M. Drew's blog

Album Review: Jane's Addiction - "The Great Escape Artist"

This is Jane’s Addiction. Or is it? Truly, it depends on what the name “Jane’s Addiction” means. If the name is synonymous with west-coast style funk influenced near-psychedelic alternative rock and roll, then “The Great Escape Artist” is not Jane’s Addiction. Contrarily, if the name “Jane’s Addiction” is less about the serialized sound of a band and more about a cadre of musicians constantly looking to experiment and broaden their aural horizons, then “The Great Escape Artist” is perfectly adept at carrying the umbrage of the title “Jane’s Addiction.”

Album Review: Charred Walls of the Damned - "Cold Winds on Timeless Days"

Ripper Owens, the mercenary singer for hire, gives the impression that he's a man trying to prove something. His tumultuous career began while filling in for Rob Halford's sabbatical in Judas Priest. He carried that into a spin with Iced Earth, and then was the singer for Yngwie Malmsteen (and is reported to be again.) An album with Beyond Fear and a solo project thrown on the pile for good measure, and Ripper has been around the block at least once.

Album Review: Rose Funeral - "Gates of Punishment"

More work to do. That's was my initial and lasting impression of Rose Funeral's "Gates of Punishment." The band prides themselves on their unique character of groove-based death metal, but that quality doesn't come through quite like the band would have you believe.

Album Review: Night in Gales - "Five Scars"

Night in Gales’ “Five Scars” touts itself as one of this year’s finest efforts in melodic death metal. That’s both true and not true.

Where “Five Scars” succeeds is in precision. Every note is timed perfectly, the measures attaching together like links of a long, unified chain. The drums of “This Neon Grave” alone should serve as testament to the band’s dedication to timed perfection.

Album Review: Glorior Belli - The Great Southern Darkness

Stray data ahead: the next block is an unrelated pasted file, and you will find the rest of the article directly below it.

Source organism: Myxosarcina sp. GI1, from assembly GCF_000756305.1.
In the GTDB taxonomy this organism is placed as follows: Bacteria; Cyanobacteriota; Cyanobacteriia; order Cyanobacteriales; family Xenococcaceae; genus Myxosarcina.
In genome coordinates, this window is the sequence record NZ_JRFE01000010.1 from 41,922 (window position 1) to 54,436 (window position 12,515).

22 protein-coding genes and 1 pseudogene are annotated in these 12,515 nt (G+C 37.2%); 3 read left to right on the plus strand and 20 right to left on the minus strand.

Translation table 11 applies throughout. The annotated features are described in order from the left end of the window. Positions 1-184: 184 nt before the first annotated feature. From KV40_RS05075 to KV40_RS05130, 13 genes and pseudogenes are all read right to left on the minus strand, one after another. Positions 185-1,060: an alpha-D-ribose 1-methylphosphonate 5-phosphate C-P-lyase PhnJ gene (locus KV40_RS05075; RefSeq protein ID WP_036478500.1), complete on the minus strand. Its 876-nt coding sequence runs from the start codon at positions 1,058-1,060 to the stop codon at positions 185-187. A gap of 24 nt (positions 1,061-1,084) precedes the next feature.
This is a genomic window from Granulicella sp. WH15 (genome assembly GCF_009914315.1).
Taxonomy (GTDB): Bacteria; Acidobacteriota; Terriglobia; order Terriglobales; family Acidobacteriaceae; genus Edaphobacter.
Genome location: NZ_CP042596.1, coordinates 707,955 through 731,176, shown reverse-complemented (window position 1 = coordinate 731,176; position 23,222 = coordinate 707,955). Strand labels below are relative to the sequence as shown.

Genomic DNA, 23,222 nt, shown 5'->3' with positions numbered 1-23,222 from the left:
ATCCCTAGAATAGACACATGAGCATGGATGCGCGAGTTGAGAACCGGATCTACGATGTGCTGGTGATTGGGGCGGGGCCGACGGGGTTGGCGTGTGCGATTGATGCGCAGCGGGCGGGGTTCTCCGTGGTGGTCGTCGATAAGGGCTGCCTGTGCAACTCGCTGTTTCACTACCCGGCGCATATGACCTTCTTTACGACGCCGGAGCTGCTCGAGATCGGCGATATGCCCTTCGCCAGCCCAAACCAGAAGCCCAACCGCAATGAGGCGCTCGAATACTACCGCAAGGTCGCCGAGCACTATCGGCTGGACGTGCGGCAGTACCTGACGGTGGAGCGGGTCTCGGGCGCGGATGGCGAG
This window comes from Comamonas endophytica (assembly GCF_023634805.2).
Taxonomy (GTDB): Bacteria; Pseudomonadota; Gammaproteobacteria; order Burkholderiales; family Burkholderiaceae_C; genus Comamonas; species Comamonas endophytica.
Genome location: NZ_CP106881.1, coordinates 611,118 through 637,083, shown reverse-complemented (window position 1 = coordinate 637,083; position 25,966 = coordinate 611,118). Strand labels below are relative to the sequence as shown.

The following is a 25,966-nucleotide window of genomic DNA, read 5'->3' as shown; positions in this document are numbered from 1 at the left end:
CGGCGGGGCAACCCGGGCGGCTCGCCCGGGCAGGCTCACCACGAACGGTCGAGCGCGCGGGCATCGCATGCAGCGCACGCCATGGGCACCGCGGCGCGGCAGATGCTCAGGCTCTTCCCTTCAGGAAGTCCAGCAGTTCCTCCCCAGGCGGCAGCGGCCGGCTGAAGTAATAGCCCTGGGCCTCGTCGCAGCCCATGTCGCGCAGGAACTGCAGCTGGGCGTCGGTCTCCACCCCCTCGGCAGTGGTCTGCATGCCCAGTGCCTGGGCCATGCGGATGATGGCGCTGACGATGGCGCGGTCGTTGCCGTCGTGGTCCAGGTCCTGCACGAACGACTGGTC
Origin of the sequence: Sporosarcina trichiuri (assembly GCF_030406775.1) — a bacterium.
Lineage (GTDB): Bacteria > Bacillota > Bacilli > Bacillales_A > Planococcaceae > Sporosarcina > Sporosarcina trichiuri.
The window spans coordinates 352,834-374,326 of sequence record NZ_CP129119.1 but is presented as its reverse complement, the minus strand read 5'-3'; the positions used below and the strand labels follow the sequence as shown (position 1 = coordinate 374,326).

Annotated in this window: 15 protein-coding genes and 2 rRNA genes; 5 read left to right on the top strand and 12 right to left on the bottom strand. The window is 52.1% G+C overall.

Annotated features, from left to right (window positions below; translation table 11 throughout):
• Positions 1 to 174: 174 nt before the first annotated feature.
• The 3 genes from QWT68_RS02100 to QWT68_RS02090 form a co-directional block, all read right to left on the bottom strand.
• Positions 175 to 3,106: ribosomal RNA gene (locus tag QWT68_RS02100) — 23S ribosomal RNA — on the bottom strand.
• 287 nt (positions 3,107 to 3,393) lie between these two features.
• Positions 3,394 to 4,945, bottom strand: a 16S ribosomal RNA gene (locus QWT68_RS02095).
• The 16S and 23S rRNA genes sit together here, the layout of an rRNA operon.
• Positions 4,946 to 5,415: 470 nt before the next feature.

To observe Glorior Belli's album "The Great Southern Darkness" objectively is to examine what seems like a collection of unaffiliated styles and locales. Bubbling up from the outskirts of Paris, the band carries a blend of extreme metal, black metal and late 90's-bred desert rock.

Album Review: Crowned By Fire - "Prone to Destroy"

Crowned By Fire's "Prone to Destroy" is an album that makes connections with all the touchstones of basic, straight up heavy metal. No flowery dalliances, no tangential expositions, no long, emotive complexities. Just guitar, bass, drums and vocals, all locked together with a growling attitude and a blues-backed sensibility.

Album Review: Warbringer - "Worlds Torn Asunder"

There’s a fair chance that much of this review will seem like a paraphrased version of our journey through Warbringer’s “Waking Into Nightmares” in 2009. That’s probably fairly accurate, but it stems from the fact that refreshingly little has changed about Warbringer.

Album Review: Anthrax - "Worship Music"

And here we are. After a twisting, turning, practically soap-opera-plot sojourn, Anthrax’s long awaited “Worship Music” is finally available to the masses in the form that the band intended. Or at least, intended for the third time. In any event, we’re pretty sure this is it for revisions to the wayward, prodigal album of thrash metal’s recent cycle.

Concert Review - Selfish Needy Creatures

To get to this show, I had to board a boat. Wait, a boat? Yes, a boat. Essentially, the show was a rock and roll river cruise, which is an astoundingly simple and yet profoundly novel concept. You got metal in my recreational boating! You got recreational boating in my metal! It continues to amaze me that this kind of synergy isn’t more realized by adventuresome promoters. Tell me you wouldn’t go to a metal show at a paintball park. In any event, it was like attending the “70,000 Tons of Metal” cruise, but much much colder and smaller. So, more like “7 Tons of Metal.”

Concert Review - Big 4 - Anthrax, Megadeth, Slayer, Metallica

How to describe a show that's thirty years in the making? An event so domineering it was called, without hyperbole, the largest metal show that the East Coast has ever seen. It was the culmination of a timely anniversary, fan support and the consistently discussed dream of all metal fans world wide. We asked and eventually, with some prodding, New York City's collective thrash prayer was answered.

So, the Big 4 and roughly fifty thousand of their closest friends came by all roads and paths to Yankee Stadium for an evening of heavy metal history and fury.

Around the Web

Syndicate content

What's New?

Wherein no one talks about people they banged in high school...

Podcast

In which we try to make sense of "Return to Nukem High: Volume 1"...

Podcast

Latest Reviews

Search

Around The Web